Thursday, May 18, 2017

Reflections on our year as the "Starry Eyed"


Last year, when MOPS International unveiled our theme: “WE ARE THE STARRY EYED”, I never imagined that so many of us here would be going through our own seasons of darkness. In ways big and small, we’ve had to wrestle with the night.

I want to share an excerpt from Barbara Brown Taylor’s “Learning to Walk in the Dark” as an encouragement to us today: (BBT is an episcopal priest turned professor)

“A few years ago, Ed and I were exploring the dunes on Cumberland Island, one of the barrier islands between the Atlantic Ocean and the mainland of south Georgia. He was looking for the fossilized teeth of long-dead sharks. I was looking for sand spurs so that I did not step on one. This meant that neither of us was looking very far past our own feet, so the huge loggerhead turtle took us both by surprise.

She was still alive but just barely, her shell hot to the touch from the noonday sun. We both knew what had happened. She had come ashore during the night to lay her eggs, and when she had finished, she had looked around for the brightest horizon to lead her back to the sea. Mistaking the distant lights on the mainland for the sky reflected on the ocean, she went the wrong way. Judging by her tracks, she had dragged herself through the sand until her flippers were buried and she could go no farther.

We found her where she had given up, half cooked by the sun but still able to turn one eye up to look at us when we bent over her. I buried her in cool sand while Ed ran to the ranger station. An hour later she was on her back with tire chains around her front legs, being dragged behind a park service Jeep back toward the ocean. The dunes were so deep that her mouth filled with sand as she went. Her head bent so far underneath her that I feared her neck would break. Finally the Jeep stopped at the edge of the water. Ed and I helped the ranger unchain her and flip her back over. Then all three of us watched as she lay motionless in the surf.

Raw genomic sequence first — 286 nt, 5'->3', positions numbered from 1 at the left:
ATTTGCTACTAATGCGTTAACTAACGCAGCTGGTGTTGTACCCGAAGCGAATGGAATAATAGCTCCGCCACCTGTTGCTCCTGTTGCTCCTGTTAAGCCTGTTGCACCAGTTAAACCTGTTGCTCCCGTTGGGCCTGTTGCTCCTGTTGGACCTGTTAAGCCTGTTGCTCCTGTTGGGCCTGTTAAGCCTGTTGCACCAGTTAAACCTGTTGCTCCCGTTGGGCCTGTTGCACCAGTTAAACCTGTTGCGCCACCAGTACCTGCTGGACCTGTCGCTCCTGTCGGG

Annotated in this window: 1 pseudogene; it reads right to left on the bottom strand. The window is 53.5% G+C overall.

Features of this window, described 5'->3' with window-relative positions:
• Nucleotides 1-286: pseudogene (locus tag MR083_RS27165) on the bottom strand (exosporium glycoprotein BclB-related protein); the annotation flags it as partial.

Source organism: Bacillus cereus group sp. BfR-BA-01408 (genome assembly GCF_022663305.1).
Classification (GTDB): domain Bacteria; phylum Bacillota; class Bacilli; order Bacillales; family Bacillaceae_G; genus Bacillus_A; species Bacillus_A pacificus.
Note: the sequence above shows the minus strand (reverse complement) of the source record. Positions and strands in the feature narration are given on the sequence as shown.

Every wave brought her life back to her, washing the sand from her eyes and making her shell shine again. When a particularly large one broke over her, she lifted her head and tried her back legs. The next wave made her light enough to find a foothold, and she pushed off, back into the water that was her home. Watching her swim slowly away after her nightmare ride through the dunes, I noted that it is sometimes hard to tell whether you are being killed or saved by the hands that turn your life upside down.”

So if you feel like you’re being dragged through the sand, disoriented, and a bit lost, take heart! This season is not forever. It may be that this darkness is revealing the stars, which are otherwise invisible in the blinding light of day. It may be that the darkness is bringing about something new in your life. As Barbara Brown Taylor writes “Let this sink in: new life starts in the dark. Whether it is a seed in the ground, a baby in the womb, or Jesus in the tomb, it starts in the dark.”

And I want to say how thankful I am for this little community we have here. That we have stepped up to be a light for those in darkness. That we have surrounded our hurting friends, our struggling friends, our lonely friends. That we haven’t shied away from the darkness of others, that we haven’t kept a safe distance, but that we’ve walked alongside our sisters in the best ways we knew how.

I love that this little group makes motherhood less isolating, less lonely. I’ve found comfort in all the ways you’ve said “Me too” when I share my struggles, in knowing I’m not the only one who yells at their kids, or who wakes up angry.

So thank you for another great year of MOPS, thanks for showing up in ways big and small - you’ve brought so much fun and joy and encouragement to me personally!!

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